By Ahmad Oloumi, Real Data Management.
Most tenants who have leased office space understand the amount of space they pay rent on is typically different than the actual space they actually occupy. Applying a common area factor is way for Landlord’s to charge rent on a pro-rata share of the common areas of the building. This is an accepted industry practice.
However, millions of dollars are lost by tenants of commercial properties each year as result of inaccurate office space measurements. Tenants may feel that they are at the mercy of their landlords when it comes to determining square footages.
A key component of any lease is the accurate description of the leased space. A clear accurate description can go a long way in mitigating future landlord-tenant misunderstandings or disputes.
Most landlords do not want the tenant to have the right to re-measure the lease space. Accordingly, the lease typically includes language in the lease that effectively states the tenant agrees to the stated size.
Tenant, however, should insist upon the right to have an independent third party (either architect or space planner) re-measure the space according to some agreed upon standard. The BOMA (Building Owner and Managers Association) method constitutes such a standard.
Square footage verification can typically be done at the following times:
- When looking for new space as part of evaluation and comparison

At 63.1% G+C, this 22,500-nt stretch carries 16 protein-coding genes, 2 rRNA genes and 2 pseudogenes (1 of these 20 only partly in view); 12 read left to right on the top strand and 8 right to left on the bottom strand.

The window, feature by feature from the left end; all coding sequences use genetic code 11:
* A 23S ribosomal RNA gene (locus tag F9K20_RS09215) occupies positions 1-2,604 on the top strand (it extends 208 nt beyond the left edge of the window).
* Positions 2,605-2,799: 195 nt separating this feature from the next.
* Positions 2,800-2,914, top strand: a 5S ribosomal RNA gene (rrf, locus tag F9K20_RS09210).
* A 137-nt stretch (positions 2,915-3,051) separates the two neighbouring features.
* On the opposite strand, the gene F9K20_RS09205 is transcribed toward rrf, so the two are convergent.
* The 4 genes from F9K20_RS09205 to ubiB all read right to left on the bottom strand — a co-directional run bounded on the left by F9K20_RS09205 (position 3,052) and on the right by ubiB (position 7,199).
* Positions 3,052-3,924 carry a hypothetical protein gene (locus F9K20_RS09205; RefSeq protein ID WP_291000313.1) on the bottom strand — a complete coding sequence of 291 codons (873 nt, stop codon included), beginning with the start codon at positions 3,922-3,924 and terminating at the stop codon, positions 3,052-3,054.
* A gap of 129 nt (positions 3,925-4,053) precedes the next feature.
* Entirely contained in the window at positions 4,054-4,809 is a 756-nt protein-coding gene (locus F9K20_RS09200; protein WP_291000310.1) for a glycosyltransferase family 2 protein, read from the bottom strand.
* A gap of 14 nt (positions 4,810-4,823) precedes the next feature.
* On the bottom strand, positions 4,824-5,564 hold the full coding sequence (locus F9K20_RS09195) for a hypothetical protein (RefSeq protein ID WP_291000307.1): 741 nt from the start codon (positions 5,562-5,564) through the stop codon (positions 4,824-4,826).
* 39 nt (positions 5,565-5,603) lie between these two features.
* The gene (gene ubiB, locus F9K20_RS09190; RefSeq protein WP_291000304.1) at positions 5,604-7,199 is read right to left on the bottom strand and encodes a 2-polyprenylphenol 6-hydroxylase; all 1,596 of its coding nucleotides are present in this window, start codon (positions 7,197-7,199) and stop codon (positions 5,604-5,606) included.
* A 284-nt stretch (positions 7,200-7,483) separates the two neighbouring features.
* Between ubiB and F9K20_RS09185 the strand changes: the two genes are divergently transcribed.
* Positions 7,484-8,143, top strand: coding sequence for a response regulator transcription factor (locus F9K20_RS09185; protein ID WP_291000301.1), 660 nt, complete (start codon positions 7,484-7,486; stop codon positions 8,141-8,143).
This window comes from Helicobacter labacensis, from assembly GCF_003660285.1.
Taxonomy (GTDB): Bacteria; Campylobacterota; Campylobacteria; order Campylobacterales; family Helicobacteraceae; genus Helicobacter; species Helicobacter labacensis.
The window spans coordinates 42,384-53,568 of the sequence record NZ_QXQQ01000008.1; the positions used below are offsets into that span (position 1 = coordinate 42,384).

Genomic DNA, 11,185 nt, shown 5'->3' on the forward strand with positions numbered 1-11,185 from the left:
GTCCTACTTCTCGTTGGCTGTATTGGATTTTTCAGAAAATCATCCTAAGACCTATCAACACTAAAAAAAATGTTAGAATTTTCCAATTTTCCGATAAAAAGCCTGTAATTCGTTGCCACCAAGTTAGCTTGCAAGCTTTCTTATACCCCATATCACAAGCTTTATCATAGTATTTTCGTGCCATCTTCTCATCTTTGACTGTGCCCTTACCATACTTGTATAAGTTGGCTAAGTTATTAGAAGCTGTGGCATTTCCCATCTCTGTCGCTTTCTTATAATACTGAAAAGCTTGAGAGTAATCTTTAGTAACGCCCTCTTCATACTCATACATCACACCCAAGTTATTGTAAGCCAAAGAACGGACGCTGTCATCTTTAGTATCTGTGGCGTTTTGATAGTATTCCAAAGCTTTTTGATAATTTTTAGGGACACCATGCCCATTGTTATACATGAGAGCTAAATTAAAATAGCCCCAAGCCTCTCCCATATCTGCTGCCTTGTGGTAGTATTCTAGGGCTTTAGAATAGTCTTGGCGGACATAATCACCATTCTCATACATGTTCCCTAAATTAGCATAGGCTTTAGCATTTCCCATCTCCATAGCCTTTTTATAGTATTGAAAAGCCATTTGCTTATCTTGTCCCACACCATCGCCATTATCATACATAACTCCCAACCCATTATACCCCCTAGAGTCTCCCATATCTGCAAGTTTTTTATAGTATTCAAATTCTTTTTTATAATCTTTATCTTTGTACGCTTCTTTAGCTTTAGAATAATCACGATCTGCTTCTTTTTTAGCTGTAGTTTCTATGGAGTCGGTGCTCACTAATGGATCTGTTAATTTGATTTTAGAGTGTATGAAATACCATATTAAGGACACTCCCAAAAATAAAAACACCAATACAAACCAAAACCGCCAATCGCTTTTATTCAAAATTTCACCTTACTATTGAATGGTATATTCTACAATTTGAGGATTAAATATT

- During negotiations of leases and renewal terms
- During the lease term to verify rents and share calculations
A reasonable landlord will typically agree to this request if negotiated at the proper time. In order to gain this right for specific times during the lease term (i.e. when you are not negotiating a new lease) then it should have been previously negotiated in the lease agreement.
Methods of Measurement
BUILDING OWNERS AND MANAGERS ASSOCIATION (BOMA)
The BOMA standard for measuring buildings was implemented in 1915 and has since been the most commonly used standard throughout major markets. The BOMA standard defines useable footage as the space within the dominant surface of the inside face of the exterior wall, minus all common space and major vertical penetrations. Since its initial installment, there have been several amendments to fine tune how properties are measured and how rentable space sizes are calculated. The latest revisions of the BOMA standard occurred in 1980 and 1996.
BOMA 1980 vs. 1996
BOMA 1980 apportioned Building common areas only to tenants located on that particular floor. For example, the main lobby of a building, though it services the entire property, was only apportioned to the tenants found on the ground floor. This resulted in certain floors having very high R/U ratios (the relationship between the rentable and usable footages of the floor) which decreased the floor efficiency. Also, any Building common space found on floors without tenants (i.e. penthouse machine rooms, basement, etc.) would not get apportioned to any tenant. BOMA 1996 allows landlords to apportion ALL Building common space (i.e. main lobby, building machine rooms, etc) to each tenant within the property regardless of the particular floor the tenant may be on. This balances R/U ratios throughout the building and captures spaces that were previously being excluded. However, it is important to note that any changes to building common spaces, such as a lobby renovation, will affect the overall calculated rentable numbers throughout the property.